The DFRLab analysis showed that Facebook’s October 2020 takedown of Alt-Info’s inauthentic network pushed the group toward encrypted messaging apps, where content moderation remains a challenge. Far-right groups therefore have more freedom to post hate speech or mobilize supporters toward violent actions on such platforms. Moreover, researchers and law enforcement authorities can monitor unencrypted platforms such as Facebook or Twitter, as there are more open-source tools to monitor such groups.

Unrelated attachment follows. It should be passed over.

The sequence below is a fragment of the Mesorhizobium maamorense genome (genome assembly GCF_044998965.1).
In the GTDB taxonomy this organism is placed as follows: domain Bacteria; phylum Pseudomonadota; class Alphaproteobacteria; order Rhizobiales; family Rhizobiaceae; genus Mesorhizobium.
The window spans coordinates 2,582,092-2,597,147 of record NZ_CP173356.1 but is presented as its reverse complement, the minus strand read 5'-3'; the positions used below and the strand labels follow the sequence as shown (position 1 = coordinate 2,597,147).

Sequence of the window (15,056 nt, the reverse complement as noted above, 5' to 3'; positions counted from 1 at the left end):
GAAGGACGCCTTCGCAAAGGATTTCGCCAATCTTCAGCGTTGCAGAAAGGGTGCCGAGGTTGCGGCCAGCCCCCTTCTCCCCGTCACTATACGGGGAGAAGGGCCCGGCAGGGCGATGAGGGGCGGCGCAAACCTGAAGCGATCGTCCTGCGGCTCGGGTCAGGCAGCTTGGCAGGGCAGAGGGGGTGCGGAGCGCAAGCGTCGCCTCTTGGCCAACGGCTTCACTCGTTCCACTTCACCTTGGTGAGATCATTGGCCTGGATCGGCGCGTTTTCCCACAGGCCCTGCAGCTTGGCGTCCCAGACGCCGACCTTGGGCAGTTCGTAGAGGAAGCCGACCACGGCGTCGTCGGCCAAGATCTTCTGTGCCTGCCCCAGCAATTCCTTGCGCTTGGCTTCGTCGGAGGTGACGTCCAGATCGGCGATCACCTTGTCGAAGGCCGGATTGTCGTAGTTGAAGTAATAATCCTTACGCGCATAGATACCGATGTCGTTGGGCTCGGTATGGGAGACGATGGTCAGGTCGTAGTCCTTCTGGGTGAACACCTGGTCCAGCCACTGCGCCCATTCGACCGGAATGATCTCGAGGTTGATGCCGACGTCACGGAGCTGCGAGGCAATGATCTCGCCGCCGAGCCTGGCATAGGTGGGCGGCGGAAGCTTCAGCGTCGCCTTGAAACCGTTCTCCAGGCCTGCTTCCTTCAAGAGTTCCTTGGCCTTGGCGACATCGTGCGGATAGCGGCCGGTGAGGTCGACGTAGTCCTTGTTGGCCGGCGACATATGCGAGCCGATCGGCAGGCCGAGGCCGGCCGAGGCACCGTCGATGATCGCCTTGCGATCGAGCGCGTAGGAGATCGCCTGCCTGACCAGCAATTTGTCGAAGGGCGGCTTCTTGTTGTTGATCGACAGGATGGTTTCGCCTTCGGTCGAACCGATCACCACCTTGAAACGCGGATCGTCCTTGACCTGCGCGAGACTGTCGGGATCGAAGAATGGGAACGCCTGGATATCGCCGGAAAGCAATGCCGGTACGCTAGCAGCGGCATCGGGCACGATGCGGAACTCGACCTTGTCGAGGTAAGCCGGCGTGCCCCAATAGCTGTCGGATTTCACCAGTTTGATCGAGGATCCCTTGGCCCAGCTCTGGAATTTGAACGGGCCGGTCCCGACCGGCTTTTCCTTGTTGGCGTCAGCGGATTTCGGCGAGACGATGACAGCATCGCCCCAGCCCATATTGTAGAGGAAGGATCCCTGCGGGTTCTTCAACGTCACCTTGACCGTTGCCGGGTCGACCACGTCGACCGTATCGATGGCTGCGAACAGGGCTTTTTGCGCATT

Givi Gigitashvili is a Research Assistant, Caucasus, with the Digital Forensic Research Lab and is based in Georgia.
Cite this case study:
Givi Gigitashvili, “Georgian far-right group moves to messaging apps after multiple Facebook takedowns,” Digital Forensic Research Lab (DFRLab), July 2, 2021, https://medium.com/dfrlab/georgian-far-right-group-moves-to-messaging-apps-after-multiple-facebook-takedowns-2c6437e30f92.